Wintery Weather Is Behind Many Car Accidents

During the Thanksgiving weekend, people in Ponca City got a taste of the inclement weather that is common to the region during this time of the year. People that live in and around Kay and Osage Counties know to expect freezing rain, snow and ice from time-to-time during the winter months. They should also know that when the weather conditions get bad, it is imperative for people to adjust the way that they drive their cars, SUVs and other vehicles.

The Federal Highway Administration (FHA), which is part of the U.S. Department of Transportation, explains that weather conditions impact driving in a number of different ways. For example, fog and precipitation can reduce visibility, making it more difficult for drivers to see and react to what other drivers around them are doing. Likewise, rain, snow and ice can all decrease pavement friction, which can make stopping a vehicle problematic.

High winds can also affect driving conditions because they can cause reduced visibility due to blowing snow or dust, and they can also cause lane obstructions from debris that may be blown onto the road.

According to FHA data, about 23 percent of all motor vehicle accidents are related to the weather conditions. Moreover, thousands of people suffer catastrophic injuries each year while driving in these kinds of conditions.

While driving in wintery weather undoubtedly poses risks, drivers can mitigate some of the danger by taking proper precautions like slowing their speed and not following other vehicles too closely. Furthermore, if a person is not comfortable driving when the weather is bad, they should try to avoid it.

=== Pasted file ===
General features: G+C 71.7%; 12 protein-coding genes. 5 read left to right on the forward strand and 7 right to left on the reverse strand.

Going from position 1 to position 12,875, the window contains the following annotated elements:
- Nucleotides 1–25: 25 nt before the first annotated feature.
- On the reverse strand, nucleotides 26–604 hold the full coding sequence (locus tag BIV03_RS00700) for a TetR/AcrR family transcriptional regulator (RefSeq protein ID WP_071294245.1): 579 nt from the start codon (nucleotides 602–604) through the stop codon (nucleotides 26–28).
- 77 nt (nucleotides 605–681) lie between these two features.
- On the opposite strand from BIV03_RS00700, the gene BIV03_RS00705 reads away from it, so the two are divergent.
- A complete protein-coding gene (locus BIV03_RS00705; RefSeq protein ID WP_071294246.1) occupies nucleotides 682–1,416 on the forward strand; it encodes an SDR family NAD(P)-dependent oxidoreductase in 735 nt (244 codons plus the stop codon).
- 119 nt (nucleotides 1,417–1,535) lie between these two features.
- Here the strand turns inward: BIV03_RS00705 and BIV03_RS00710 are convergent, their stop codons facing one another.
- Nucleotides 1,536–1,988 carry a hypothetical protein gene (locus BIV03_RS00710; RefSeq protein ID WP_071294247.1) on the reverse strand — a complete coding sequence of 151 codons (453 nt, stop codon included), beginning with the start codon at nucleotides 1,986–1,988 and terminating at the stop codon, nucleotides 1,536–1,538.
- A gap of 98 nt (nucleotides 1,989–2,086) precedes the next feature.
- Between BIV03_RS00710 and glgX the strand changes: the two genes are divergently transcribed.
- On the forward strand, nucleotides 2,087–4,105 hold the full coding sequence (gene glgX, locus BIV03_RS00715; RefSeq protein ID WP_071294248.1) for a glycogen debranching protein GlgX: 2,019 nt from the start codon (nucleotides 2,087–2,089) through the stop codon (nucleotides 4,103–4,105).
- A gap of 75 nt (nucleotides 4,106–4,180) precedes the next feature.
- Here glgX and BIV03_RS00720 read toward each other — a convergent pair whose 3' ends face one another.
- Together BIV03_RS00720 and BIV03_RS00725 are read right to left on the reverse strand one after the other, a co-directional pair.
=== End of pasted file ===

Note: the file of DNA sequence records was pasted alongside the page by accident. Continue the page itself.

Although weather creates road conditions that lead to many auto accidents, the drivers themselves are often to blame because they do not take appropriate precautions when driving in the inclement weather. Regardless of weather conditions, when a motorist suffers injury due to another driver's negligence, the injured person may be able to pursue compensation through a personal injury cause of action.

Source: U.S. Department of Transportation, "How Do Weather Events Impact Roads?," Accessed on Dec. 1, 2015

Categories:

Do you have a case?

    • Please enter your name.
    • This isn't a valid phone number.
    • Please enter your email address.
      This isn't a valid email address.
    • Please make a selection.
    • Please enter a message.
Contact our firm today